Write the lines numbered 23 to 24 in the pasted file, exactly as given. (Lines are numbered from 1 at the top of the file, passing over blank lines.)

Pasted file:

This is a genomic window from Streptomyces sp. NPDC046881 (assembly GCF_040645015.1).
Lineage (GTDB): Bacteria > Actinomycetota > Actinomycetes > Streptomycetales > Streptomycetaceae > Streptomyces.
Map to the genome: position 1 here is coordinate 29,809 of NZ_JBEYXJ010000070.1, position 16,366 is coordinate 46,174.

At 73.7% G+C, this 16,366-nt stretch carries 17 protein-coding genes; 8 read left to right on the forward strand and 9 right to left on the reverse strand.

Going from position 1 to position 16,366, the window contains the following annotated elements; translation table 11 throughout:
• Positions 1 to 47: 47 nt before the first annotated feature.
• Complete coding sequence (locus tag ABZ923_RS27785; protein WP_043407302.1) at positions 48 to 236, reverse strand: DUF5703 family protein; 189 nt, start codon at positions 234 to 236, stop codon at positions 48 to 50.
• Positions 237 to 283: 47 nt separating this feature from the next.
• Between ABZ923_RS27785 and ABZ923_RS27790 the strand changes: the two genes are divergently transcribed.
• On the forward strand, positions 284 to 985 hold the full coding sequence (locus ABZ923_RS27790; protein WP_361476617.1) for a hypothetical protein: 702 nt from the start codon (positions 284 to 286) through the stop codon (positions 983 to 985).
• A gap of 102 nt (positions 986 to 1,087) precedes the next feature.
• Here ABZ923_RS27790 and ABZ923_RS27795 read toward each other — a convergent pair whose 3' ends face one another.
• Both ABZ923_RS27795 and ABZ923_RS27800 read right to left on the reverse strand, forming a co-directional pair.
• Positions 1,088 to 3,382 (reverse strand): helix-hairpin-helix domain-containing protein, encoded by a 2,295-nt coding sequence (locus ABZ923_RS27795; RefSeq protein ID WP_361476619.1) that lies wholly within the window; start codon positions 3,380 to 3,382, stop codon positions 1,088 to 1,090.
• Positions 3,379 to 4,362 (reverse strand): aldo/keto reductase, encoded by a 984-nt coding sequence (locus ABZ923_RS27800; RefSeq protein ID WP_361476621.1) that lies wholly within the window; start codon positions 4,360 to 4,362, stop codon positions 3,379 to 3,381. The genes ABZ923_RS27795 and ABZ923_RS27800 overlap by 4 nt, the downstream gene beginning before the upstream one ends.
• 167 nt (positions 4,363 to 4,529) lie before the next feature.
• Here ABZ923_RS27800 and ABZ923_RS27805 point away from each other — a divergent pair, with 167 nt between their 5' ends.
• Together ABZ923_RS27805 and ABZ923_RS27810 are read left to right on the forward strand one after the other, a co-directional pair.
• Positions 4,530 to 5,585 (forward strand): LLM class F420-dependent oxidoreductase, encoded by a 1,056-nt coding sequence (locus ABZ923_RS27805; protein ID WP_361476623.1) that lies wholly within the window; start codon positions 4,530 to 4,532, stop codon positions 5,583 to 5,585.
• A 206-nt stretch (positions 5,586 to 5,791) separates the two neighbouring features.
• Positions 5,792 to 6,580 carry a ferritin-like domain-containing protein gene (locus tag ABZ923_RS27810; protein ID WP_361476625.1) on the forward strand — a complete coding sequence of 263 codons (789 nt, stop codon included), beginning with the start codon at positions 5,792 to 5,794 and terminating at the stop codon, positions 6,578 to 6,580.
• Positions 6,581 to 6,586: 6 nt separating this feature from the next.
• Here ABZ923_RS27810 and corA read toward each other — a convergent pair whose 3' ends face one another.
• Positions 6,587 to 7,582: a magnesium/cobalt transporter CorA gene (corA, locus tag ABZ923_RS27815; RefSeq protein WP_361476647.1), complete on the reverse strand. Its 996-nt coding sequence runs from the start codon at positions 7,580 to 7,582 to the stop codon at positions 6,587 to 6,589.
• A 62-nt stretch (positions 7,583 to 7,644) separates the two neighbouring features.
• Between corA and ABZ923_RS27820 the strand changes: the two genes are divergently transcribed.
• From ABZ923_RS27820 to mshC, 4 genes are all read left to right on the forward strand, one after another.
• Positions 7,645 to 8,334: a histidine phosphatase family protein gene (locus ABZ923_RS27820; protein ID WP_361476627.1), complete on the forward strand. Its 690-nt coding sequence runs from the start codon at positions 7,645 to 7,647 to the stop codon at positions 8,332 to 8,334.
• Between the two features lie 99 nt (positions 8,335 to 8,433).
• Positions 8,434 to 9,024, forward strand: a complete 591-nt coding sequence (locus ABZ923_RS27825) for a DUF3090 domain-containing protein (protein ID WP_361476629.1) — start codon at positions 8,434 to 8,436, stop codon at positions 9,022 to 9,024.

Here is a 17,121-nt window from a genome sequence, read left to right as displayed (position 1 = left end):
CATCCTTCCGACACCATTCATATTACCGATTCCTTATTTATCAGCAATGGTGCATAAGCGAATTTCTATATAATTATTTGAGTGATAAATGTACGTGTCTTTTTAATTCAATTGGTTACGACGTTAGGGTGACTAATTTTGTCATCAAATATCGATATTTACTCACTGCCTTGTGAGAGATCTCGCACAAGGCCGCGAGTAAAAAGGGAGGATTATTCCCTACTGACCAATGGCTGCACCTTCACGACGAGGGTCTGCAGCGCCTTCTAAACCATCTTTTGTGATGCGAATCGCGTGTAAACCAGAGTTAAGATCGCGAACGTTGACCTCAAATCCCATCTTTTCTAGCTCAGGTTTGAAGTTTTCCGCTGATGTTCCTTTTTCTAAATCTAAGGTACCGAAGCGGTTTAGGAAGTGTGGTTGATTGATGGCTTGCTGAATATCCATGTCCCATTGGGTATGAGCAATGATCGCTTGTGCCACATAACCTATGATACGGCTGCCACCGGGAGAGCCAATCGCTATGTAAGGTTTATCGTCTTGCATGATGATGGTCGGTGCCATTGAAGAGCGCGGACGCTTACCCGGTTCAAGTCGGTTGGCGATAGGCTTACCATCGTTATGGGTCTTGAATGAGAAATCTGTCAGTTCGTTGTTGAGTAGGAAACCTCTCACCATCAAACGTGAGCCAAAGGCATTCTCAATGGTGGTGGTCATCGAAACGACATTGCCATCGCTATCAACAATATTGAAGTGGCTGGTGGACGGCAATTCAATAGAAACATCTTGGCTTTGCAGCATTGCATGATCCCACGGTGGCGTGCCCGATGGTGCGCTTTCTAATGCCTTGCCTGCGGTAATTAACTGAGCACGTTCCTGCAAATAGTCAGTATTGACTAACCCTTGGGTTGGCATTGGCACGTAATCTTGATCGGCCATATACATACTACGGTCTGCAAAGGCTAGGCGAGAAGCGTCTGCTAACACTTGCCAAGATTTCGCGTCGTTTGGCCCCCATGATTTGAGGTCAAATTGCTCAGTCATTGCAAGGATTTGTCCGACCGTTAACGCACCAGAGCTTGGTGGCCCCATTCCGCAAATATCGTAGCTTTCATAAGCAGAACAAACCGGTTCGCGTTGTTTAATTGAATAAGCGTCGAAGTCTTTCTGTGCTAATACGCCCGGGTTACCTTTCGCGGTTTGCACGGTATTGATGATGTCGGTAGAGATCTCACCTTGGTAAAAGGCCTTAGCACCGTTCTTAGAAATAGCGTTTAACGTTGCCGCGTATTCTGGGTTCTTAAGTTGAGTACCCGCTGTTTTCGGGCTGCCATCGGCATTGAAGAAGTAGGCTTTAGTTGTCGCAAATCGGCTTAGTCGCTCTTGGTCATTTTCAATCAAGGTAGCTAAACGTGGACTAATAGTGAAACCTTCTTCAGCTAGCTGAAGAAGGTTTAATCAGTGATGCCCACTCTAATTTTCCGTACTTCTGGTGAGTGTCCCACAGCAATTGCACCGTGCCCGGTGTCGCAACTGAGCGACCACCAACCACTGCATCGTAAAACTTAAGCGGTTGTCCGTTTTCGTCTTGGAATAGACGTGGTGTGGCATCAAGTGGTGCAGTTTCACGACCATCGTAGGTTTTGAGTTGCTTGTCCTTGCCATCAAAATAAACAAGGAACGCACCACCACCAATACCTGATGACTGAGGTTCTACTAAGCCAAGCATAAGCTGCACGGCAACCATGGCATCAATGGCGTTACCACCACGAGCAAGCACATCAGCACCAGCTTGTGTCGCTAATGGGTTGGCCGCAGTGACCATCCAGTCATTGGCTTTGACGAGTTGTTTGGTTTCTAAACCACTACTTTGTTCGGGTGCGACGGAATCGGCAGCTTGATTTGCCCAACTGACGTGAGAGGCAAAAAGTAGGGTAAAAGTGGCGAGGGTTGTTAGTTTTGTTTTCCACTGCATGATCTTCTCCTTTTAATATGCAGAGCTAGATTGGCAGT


• Here ABZ923_RS27810 and corA read toward each other — a convergent pair whose 3' ends face one another.
• Positions 6,587 to 7,582: a magnesium/cobalt transporter CorA gene (corA, locus tag ABZ923_RS27815; RefSeq protein WP_361476647.1), complete on the reverse strand. Its 996-nt coding sequence runs from the start codon at positions 7,580 to 7,582 to the stop codon at positions 6,587 to 6,589.